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 Posted: Thu Jul 6th, 2006 01:21 pm
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McClellansYankeeBelle
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Being raised in the North, I once thought that the rebel battle flag was a horrible Satanic symbol and I loathed anyone that displayed it on their pick-up.  When I moved to GA for a while, I gained a totally different appreciation for what this flag really stands for... but now, that I am back in the North again, I'm still frustrated by the symbol, but finally, I know why!  The people that display this flag on their trucks were largely raised and educated just like me.  We learned that this flag is negative; symbolic of racism.  When they wave these flags, they are largely saying they are racist.  Now instead of the flag offending me, it is the ignorance of the Northern people that display it.  I have found VERY FEW know the real meaning at all...present company excluded, of course.  :)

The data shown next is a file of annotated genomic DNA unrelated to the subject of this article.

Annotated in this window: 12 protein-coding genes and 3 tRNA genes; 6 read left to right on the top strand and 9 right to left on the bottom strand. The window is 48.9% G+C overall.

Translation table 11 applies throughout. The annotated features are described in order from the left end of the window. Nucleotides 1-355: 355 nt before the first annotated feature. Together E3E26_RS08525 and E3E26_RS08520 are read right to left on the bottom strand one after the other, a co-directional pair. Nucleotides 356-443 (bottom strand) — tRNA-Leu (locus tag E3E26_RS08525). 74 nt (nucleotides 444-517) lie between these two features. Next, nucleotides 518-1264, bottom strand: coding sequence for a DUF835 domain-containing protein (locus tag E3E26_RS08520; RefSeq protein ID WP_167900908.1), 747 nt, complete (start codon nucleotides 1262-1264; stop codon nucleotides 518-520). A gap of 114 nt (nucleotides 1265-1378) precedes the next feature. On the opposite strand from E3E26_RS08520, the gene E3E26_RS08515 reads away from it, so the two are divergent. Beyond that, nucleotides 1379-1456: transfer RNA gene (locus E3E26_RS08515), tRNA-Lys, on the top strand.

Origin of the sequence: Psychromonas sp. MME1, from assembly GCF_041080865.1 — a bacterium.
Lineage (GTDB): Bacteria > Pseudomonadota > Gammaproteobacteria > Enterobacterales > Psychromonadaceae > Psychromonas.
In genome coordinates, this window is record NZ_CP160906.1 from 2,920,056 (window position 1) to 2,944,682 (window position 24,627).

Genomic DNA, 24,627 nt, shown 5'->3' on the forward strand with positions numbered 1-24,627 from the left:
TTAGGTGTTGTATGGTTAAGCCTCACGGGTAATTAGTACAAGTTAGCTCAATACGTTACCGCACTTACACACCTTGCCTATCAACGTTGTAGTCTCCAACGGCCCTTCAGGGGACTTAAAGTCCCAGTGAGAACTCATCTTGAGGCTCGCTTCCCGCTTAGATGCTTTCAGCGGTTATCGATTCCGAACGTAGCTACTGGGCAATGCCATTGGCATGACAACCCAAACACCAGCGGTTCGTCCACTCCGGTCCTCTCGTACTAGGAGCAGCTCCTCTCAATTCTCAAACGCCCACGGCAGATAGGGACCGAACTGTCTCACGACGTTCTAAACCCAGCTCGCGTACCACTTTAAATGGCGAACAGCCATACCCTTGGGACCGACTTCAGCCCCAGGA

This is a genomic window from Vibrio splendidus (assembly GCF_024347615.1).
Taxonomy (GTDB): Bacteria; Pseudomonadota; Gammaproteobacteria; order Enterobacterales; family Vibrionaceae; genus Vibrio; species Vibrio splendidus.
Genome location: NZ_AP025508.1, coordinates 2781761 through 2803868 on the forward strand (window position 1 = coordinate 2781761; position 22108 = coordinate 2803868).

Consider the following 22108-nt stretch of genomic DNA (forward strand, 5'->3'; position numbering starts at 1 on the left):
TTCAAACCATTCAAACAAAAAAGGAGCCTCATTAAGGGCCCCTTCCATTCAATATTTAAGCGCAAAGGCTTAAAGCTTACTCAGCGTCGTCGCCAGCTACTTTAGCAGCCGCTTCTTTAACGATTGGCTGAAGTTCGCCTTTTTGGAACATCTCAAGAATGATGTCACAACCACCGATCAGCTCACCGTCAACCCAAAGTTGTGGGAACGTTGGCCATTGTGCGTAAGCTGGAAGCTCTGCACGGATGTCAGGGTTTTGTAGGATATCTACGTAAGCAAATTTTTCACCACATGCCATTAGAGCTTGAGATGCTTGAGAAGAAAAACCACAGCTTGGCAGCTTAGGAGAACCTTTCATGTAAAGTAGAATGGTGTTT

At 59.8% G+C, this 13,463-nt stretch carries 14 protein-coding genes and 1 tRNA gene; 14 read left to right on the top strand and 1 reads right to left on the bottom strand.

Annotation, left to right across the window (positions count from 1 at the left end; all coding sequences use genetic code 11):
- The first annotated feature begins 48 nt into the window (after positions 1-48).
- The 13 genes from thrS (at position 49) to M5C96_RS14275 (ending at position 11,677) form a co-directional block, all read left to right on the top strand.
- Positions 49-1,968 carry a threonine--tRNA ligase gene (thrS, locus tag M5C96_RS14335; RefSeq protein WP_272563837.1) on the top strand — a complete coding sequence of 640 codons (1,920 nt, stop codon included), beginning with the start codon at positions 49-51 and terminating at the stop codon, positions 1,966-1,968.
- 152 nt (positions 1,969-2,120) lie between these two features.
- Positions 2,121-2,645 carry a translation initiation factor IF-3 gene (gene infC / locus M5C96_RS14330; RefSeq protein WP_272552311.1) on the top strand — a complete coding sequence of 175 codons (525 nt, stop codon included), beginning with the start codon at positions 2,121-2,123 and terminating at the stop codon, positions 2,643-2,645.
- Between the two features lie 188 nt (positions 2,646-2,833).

Posted: Thu Jul 6th, 2006 05:20 pm
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HankC
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Just as 'Paris Hilton' no longer means a great place to stay in France and the first definition of 'gay' is not 'happy',  seldom is the reason for displaying the CBF to represent the history of the Confederate soldier.

We may not *like* it, but cannot control it.

However, I believe our beef is with the 1948 segregationist Dixiecrats, not Americans of Northern heritage ;)

 

HankC



 Posted: Thu Jul 6th, 2006 06:24 pm
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Cannonball